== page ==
Thousands seeking jobs, safety in Israel
PARIS – Increasing numbers of French Jews are leaving for Israel, citing dim economic prospects and a sense of being caught between an increasingly influential far right and militant Islam. More than 5,000 are on track to leave this year, the most since after the Six-Day War in 1967.
Israel, seeing the influx as a success, is doubling down on its efforts to attract Europeans, planning to dedicate $29 million over two years to bring in new immigrants.
France has the world’s third-largest Jewish population after Israel and the United States – about 500,000, according to rough estimates. The country bans any official documentation of a person’s race, religion or ethnicity in a law with roots in French shame over its collaboration with the Nazis.
Since World War II, France has redoubled efforts to make Jewish families feel welcome. But many say dramatic acts of anti-Semitism coupled with France’s stagnant economy – which includes a 25 percent youth unemployment rate, compared with 11 percent in Israel – make a hard choice easier.
Laurie Levy, 26, left in 2013. A native of the southern city of Toulouse, her departure came after attacks by a French-born Islamic radical on a Jewish school and soldiers left seven people dead, including three children and a rabbi. She has given up on a career in French law and left behind her parents and siblings.
In Tel Aviv, she no longer feels the need to hide the Star of David she wears around her neck. But there are other concerns: Her parents are unlikely to uproot themselves and she worries about their future back in France. They, in turn, worry about her, living alone in a different country.
“Life is beautiful here. You work. You go to the beach. You see your friends. You’re not afraid,” said Levy, who now works at an Israeli design firm.
That she was able to switch fields and find a job is a demonstration of Israel’s economic allure. The country annually welcomes 1,000 French youths for a year abroad, and 70 percent of them decide to stay in Israel, according to Ariel Kandel, who runs the Jewish Agency for Israel in Paris.
The agency, which works closely with the Israeli government, aims to strengthen ties between Jews in the diaspora and Israel and spends tens of millions of dollars each year to bring Jews to Israel permanently. The $29 million in new spending targets European Jews and another $8 million will help them resettle.
French Jews say they have the added burden of watching the rise of an increasingly militant Islam and a revitalized far right. In May, on the eve of Europe-wide elections that saw the National Front party – whose founder has been repeatedly convicted of anti-Semitism – sweep into first place in France, a gunman attacked a Jewish museum in Belgium.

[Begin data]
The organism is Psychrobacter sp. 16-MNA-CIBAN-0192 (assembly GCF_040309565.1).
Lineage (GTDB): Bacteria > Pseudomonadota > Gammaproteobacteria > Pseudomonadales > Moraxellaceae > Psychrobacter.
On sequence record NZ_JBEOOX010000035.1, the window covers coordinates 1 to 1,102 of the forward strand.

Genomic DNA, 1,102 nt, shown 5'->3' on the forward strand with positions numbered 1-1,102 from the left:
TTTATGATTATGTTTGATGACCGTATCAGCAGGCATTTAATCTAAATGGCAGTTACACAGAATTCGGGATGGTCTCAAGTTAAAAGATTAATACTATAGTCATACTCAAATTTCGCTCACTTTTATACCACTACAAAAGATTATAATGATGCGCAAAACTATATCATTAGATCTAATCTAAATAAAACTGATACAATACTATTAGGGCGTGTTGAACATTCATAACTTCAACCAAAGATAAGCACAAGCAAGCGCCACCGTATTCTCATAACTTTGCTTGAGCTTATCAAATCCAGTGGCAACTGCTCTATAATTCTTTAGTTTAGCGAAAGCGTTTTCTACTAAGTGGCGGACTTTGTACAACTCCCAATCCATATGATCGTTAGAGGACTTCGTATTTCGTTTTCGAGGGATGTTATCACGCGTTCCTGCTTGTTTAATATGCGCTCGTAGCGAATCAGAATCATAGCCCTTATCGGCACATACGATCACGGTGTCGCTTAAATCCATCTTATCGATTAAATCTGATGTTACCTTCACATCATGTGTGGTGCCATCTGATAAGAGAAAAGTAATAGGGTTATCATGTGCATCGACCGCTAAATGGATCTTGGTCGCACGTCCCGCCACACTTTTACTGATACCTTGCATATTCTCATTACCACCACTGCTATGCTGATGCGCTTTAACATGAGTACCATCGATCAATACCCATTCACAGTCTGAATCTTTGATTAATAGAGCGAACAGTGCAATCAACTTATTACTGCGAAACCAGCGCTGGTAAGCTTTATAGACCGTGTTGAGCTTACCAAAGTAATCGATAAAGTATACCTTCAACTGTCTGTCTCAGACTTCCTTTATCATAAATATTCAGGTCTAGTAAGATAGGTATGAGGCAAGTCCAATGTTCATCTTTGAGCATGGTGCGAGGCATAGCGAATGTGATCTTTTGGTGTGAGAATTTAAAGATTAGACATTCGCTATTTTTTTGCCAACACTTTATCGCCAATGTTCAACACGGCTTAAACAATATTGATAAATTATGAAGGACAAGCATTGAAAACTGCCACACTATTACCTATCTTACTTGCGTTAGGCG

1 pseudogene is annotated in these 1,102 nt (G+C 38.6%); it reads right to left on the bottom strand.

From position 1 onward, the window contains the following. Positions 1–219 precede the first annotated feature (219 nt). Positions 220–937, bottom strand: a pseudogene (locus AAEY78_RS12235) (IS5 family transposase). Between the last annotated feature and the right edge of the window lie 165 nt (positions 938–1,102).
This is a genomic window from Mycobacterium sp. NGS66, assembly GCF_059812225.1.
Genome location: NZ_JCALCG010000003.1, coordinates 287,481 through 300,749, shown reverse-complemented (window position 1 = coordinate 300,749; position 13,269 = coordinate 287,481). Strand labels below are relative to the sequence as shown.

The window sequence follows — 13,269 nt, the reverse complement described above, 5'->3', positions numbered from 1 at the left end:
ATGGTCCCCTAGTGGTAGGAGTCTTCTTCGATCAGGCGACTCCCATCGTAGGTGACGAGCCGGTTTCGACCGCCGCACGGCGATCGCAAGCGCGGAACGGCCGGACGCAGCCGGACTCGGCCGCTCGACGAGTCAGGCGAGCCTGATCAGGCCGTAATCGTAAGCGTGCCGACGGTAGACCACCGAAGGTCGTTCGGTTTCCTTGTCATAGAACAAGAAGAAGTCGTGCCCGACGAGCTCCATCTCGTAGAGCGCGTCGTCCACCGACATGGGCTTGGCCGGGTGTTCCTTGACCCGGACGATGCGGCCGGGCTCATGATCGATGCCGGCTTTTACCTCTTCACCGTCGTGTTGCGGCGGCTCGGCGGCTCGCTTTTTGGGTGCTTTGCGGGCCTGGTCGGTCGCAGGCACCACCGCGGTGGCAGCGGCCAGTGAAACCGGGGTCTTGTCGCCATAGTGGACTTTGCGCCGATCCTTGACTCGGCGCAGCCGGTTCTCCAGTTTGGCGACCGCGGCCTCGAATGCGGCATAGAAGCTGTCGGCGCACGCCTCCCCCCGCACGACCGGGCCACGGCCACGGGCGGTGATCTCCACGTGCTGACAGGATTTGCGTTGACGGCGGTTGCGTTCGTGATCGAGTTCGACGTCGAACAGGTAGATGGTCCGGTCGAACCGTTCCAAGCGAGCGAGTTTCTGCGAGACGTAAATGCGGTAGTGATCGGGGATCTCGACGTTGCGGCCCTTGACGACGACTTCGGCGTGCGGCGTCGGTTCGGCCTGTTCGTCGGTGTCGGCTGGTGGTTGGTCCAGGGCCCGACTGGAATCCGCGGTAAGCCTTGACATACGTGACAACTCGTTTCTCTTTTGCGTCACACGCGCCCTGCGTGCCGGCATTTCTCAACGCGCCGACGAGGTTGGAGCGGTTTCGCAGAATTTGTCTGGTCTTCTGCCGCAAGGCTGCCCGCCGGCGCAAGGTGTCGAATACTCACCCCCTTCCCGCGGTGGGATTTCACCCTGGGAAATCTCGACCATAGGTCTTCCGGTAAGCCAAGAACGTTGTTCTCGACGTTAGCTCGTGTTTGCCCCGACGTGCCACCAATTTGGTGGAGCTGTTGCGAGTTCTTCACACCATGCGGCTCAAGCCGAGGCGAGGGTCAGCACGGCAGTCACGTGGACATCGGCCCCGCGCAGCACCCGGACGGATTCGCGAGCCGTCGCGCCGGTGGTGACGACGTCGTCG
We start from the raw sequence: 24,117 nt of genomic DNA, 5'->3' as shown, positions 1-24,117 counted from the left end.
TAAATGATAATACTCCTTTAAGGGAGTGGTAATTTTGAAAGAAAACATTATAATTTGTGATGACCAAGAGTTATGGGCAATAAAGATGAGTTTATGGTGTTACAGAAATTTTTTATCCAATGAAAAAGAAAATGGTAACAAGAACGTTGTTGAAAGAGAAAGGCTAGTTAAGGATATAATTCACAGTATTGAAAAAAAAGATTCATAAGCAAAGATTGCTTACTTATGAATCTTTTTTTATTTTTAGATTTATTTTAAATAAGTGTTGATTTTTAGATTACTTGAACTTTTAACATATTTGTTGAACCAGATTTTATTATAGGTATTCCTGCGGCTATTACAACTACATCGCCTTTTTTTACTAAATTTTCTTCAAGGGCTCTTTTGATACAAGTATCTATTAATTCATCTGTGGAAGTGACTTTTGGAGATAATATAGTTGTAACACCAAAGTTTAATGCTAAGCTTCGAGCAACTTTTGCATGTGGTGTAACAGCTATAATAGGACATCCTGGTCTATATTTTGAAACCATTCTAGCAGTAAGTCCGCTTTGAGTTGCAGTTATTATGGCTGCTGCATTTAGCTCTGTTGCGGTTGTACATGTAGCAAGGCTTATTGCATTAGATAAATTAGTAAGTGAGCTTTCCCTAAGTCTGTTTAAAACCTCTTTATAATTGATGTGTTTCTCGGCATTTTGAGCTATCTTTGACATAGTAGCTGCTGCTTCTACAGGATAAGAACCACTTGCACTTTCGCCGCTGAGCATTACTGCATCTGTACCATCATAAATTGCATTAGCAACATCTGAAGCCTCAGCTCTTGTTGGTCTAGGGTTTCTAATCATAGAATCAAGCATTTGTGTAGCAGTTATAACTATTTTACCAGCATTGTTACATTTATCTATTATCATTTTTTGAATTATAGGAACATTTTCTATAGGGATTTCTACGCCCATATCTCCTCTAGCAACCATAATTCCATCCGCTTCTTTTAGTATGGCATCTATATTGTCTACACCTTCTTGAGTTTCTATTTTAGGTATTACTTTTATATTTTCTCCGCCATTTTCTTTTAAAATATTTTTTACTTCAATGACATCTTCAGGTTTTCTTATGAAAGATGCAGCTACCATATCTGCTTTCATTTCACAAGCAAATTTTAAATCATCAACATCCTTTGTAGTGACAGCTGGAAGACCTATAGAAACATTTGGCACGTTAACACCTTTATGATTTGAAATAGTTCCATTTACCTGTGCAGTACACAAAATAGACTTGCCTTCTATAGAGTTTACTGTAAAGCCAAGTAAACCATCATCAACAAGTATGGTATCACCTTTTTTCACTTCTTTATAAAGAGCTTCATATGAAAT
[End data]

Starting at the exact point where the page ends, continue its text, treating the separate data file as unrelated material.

“They are finding themselves between the extreme right of Europe and the radical Islam of Europe,” said Kandel.
The number of French Jews migrating to Israel has been about 2,000 annually since the mid-1990s, decreasing from a peak of 5,292 after the 1967 Six-Day War. Jewish Agency head Natan Sharansky expects the French number to top out at more than 5,000 this year. That would be about 1 percent of France’s total Jewish population, and compares with 3,300 in 2013 and 1,900 in 2012.
With the French economy flat and one in four youths unemployed, the immigration to Israel fits with “a trend in France of young people migrating and trying to find opportunity elsewhere,” he said.
David Kadoch is among those on the cusp of departure. Born in a Paris suburb, the married father of two will be joining his two brothers in Israel in August. A network administrator, he’s confident that his skills will translate well in his new home.
Kadoch cited a combination of economic, social and spiritual factors for leaving, including concerns about the future for his two daughters, ages 1 and 3.
“There is a rise in anti-Semitism, there’s a difficult social climate, there’s a horrid economy,” he said of his native land. “From one side and the other, you have people who are hostile to Jews, for completely divergent reasons. And I don’t see how, in this context, history can fail to repeat itself.”
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